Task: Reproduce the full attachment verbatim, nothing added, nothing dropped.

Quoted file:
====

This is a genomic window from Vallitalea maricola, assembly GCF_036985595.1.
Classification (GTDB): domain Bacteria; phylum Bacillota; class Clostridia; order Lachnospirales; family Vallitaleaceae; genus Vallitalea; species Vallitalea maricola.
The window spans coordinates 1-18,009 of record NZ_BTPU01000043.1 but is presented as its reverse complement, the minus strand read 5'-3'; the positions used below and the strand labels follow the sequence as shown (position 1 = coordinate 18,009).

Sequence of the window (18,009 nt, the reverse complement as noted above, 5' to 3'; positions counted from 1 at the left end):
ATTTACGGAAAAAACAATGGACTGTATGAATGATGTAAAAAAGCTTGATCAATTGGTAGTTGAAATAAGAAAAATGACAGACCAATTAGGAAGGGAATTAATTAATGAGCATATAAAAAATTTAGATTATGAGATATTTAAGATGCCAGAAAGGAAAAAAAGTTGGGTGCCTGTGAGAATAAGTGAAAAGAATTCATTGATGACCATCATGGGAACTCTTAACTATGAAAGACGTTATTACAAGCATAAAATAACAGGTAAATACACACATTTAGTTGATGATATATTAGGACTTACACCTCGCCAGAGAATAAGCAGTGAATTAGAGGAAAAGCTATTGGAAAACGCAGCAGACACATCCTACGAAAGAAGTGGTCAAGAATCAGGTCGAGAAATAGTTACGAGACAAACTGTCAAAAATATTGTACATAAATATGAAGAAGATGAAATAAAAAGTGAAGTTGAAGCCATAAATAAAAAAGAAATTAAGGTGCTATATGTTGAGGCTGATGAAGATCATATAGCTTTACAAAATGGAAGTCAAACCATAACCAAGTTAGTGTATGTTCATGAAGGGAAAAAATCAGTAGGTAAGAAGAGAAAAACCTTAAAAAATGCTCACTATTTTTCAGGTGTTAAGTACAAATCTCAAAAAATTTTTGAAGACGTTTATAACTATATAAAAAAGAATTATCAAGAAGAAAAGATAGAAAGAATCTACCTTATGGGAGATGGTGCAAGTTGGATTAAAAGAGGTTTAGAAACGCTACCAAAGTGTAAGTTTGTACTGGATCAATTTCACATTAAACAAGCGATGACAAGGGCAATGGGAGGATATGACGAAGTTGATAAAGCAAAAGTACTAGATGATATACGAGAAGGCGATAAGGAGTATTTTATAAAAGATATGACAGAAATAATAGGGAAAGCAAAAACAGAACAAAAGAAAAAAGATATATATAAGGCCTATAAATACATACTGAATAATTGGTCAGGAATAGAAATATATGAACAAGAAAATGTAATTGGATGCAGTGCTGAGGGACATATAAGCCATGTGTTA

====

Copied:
This is a genomic window from Vallitalea maricola, assembly GCF_036985595.1.
Classification (GTDB): domain Bacteria; phylum Bacillota; class Clostridia; order Lachnospirales; family Vallitaleaceae; genus Vallitalea; species Vallitalea maricola.
The window spans coordinates 1-18,009 of record NZ_BTPU01000043.1 but is presented as its reverse complement, the minus strand read 5'-3'; the positions used below and the strand labels follow the sequence as shown (position 1 = coordinate 18,009).

Sequence of the window (18,009 nt, the reverse complement as noted above, 5' to 3'; positions counted from 1 at the left end):
ATTTACGGAAAAAACAATGGACTGTATGAATGATGTAAAAAAGCTTGATCAATTGGTAGTTGAAATAAGAAAAATGACAGACCAATTAGGAAGGGAATTAATTAATGAGCATATAAAAAATTTAGATTATGAGATATTTAAGATGCCAGAAAGGAAAAAAAGTTGGGTGCCTGTGAGAATAAGTGAAAAGAATTCATTGATGACCATCATGGGAACTCTTAACTATGAAAGACGTTATTACAAGCATAAAATAACAGGTAAATACACACATTTAGTTGATGATATATTAGGACTTACACCTCGCCAGAGAATAAGCAGTGAATTAGAGGAAAAGCTATTGGAAAACGCAGCAGACACATCCTACGAAAGAAGTGGTCAAGAATCAGGTCGAGAAATAGTTACGAGACAAACTGTCAAAAATATTGTACATAAATATGAAGAAGATGAAATAAAAAGTGAAGTTGAAGCCATAAATAAAAAAGAAATTAAGGTGCTATATGTTGAGGCTGATGAAGATCATATAGCTTTACAAAATGGAAGTCAAACCATAACCAAGTTAGTGTATGTTCATGAAGGGAAAAAATCAGTAGGTAAGAAGAGAAAAACCTTAAAAAATGCTCACTATTTTTCAGGTGTTAAGTACAAATCTCAAAAAATTTTTGAAGACGTTTATAACTATATAAAAAAGAATTATCAAGAAGAAAAGATAGAAAGAATCTACCTTATGGGAGATGGTGCAAGTTGGATTAAAAGAGGTTTAGAAACGCTACCAAAGTGTAAGTTTGTACTGGATCAATTTCACATTAAACAAGCGATGACAAGGGCAATGGGAGGATATGACGAAGTTGATAAAGCAAAAGTACTAGATGATATACGAGAAGGCGATAAGGAGTATTTTATAAAAGATATGACAGAAATAATAGGGAAAGCAAAAACAGAACAAAAGAAAAAAGATATATATAAGGCCTATAAATACATACTGAATAATTGGTCAGGAATAGAAATATATGAACAAGAAAATGTAATTGGATGCAGTGCTGAGGGACATATAAGCCATGTGTTA